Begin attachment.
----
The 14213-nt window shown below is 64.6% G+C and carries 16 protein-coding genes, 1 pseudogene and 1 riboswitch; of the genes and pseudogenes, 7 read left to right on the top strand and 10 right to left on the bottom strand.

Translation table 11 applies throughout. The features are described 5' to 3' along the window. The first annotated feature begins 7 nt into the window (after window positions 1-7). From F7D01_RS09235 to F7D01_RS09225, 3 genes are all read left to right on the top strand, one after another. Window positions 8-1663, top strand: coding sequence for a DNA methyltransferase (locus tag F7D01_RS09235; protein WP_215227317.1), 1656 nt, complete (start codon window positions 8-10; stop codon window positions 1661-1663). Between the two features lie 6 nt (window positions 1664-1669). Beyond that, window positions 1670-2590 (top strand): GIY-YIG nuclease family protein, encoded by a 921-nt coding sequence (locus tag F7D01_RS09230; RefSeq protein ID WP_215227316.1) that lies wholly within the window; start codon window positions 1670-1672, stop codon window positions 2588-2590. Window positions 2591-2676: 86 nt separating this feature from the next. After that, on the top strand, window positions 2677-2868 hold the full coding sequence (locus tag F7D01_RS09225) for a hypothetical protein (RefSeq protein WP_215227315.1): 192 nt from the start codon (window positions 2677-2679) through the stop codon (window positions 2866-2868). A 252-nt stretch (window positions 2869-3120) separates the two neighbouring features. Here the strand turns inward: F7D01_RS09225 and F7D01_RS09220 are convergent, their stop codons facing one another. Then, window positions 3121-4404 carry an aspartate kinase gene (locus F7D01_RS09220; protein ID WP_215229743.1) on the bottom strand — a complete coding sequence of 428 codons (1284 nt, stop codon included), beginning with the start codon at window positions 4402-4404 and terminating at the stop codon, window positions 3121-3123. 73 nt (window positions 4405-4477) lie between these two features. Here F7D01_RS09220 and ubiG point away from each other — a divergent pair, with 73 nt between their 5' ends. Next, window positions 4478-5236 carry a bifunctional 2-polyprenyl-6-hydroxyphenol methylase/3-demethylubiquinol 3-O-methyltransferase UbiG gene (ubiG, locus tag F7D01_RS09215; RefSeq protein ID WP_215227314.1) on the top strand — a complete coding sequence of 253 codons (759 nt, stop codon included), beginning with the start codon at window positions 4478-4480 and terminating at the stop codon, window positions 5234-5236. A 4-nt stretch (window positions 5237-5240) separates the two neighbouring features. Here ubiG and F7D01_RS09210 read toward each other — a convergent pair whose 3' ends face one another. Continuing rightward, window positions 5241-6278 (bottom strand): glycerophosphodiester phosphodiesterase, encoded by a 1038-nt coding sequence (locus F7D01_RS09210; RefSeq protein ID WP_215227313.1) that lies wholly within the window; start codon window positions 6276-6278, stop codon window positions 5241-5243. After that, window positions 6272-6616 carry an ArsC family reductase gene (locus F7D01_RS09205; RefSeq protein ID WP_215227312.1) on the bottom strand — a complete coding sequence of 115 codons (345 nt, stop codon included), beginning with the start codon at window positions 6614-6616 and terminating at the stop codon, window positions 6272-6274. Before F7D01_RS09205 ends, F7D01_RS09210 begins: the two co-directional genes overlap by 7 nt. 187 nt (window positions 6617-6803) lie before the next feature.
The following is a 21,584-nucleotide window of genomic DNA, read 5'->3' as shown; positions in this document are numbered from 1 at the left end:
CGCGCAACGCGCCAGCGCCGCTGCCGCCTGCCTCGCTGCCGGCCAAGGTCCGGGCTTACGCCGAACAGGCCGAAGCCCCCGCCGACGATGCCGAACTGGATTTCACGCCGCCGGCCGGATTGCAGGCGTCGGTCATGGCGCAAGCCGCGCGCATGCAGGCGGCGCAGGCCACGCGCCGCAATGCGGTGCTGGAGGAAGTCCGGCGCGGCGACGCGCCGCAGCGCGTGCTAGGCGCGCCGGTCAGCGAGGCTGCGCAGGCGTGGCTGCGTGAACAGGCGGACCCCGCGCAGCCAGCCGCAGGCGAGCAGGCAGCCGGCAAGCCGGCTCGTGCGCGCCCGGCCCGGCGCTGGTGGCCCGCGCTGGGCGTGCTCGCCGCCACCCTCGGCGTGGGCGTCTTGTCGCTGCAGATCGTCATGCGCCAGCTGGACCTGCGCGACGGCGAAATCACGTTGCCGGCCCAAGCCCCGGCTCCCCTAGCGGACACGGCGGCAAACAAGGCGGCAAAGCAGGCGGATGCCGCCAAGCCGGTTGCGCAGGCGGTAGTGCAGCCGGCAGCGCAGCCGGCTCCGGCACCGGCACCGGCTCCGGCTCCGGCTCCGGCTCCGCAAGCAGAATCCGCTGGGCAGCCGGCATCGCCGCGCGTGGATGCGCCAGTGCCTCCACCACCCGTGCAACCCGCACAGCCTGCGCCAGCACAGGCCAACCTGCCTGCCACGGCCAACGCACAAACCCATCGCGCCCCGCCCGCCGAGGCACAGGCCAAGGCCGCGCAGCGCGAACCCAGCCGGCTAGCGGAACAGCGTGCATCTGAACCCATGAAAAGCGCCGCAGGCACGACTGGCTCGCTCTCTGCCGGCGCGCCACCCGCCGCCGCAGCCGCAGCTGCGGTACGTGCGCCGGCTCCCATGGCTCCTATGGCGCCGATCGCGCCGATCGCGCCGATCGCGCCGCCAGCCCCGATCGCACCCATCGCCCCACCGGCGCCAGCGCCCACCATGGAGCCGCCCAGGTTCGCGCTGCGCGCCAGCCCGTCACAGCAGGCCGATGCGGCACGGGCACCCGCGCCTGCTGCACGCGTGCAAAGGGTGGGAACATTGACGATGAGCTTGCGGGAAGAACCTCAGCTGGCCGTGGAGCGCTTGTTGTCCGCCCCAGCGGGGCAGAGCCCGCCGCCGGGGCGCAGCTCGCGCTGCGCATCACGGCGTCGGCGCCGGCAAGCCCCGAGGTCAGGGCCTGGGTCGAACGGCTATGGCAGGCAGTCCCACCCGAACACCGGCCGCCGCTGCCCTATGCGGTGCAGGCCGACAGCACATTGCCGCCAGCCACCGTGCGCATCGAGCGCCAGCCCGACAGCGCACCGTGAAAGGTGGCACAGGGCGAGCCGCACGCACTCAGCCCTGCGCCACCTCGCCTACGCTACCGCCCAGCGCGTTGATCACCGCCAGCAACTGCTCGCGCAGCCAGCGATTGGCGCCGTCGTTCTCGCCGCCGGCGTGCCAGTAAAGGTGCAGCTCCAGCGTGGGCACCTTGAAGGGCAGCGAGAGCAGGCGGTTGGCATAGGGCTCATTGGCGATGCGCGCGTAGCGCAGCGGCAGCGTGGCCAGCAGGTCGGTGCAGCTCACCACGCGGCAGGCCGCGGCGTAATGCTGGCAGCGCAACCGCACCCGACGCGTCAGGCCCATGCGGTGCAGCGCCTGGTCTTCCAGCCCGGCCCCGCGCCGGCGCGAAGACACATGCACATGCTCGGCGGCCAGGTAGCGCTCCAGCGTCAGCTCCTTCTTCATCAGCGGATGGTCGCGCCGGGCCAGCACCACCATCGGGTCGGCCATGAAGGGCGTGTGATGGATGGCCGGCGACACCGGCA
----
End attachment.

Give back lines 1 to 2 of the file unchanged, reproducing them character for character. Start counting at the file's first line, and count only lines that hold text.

The 14213-nt window shown below is 64.6% G+C and carries 16 protein-coding genes, 1 pseudogene and 1 riboswitch; of the genes and pseudogenes, 7 read left to right on the top strand and 10 right to left on the bottom strand.

Translation table 11 applies throughout. The features are described 5' to 3' along the window. The first annotated feature begins 7 nt into the window (after window positions 1-7). From F7D01_RS09235 to F7D01_RS09225, 3 genes are all read left to right on the top strand, one after another. Window positions 8-1663, top strand: coding sequence for a DNA methyltransferase (locus tag F7D01_RS09235; protein WP_215227317.1), 1656 nt, complete (start codon window positions 8-10; stop codon window positions 1661-1663). Between the two features lie 6 nt (window positions 1664-1669). Beyond that, window positions 1670-2590 (top strand): GIY-YIG nuclease family protein, encoded by a 921-nt coding sequence (locus tag F7D01_RS09230; RefSeq protein ID WP_215227316.1) that lies wholly within the window; start codon window positions 1670-1672, stop codon window positions 2588-2590. Window positions 2591-2676: 86 nt separating this feature from the next. After that, on the top strand, window positions 2677-2868 hold the full coding sequence (locus tag F7D01_RS09225) for a hypothetical protein (RefSeq protein WP_215227315.1): 192 nt from the start codon (window positions 2677-2679) through the stop codon (window positions 2866-2868). A 252-nt stretch (window positions 2869-3120) separates the two neighbouring features. Here the strand turns inward: F7D01_RS09225 and F7D01_RS09220 are convergent, their stop codons facing one another. Then, window positions 3121-4404 carry an aspartate kinase gene (locus F7D01_RS09220; protein ID WP_215229743.1) on the bottom strand — a complete coding sequence of 428 codons (1284 nt, stop codon included), beginning with the start codon at window positions 4402-4404 and terminating at the stop codon, window positions 3121-3123. 73 nt (window positions 4405-4477) lie between these two features. Here F7D01_RS09220 and ubiG point away from each other — a divergent pair, with 73 nt between their 5' ends. Next, window positions 4478-5236 carry a bifunctional 2-polyprenyl-6-hydroxyphenol methylase/3-demethylubiquinol 3-O-methyltransferase UbiG gene (ubiG, locus tag F7D01_RS09215; RefSeq protein ID WP_215227314.1) on the top strand — a complete coding sequence of 253 codons (759 nt, stop codon included), beginning with the start codon at window positions 4478-4480 and terminating at the stop codon, window positions 5234-5236. A 4-nt stretch (window positions 5237-5240) separates the two neighbouring features. Here ubiG and F7D01_RS09210 read toward each other — a convergent pair whose 3' ends face one another. Continuing rightward, window positions 5241-6278 (bottom strand): glycerophosphodiester phosphodiesterase, encoded by a 1038-nt coding sequence (locus F7D01_RS09210; RefSeq protein ID WP_215227313.1) that lies wholly within the window; start codon window positions 6276-6278, stop codon window positions 5241-5243. After that, window positions 6272-6616 carry an ArsC family reductase gene (locus F7D01_RS09205; RefSeq protein ID WP_215227312.1) on the bottom strand — a complete coding sequence of 115 codons (345 nt, stop codon included), beginning with the start codon at window positions 6614-6616 and terminating at the stop codon, window positions 6272-6274. Before F7D01_RS09205 ends, F7D01_RS09210 begins: the two co-directional genes overlap by 7 nt. 187 nt (window positions 6617-6803) lie before the next feature.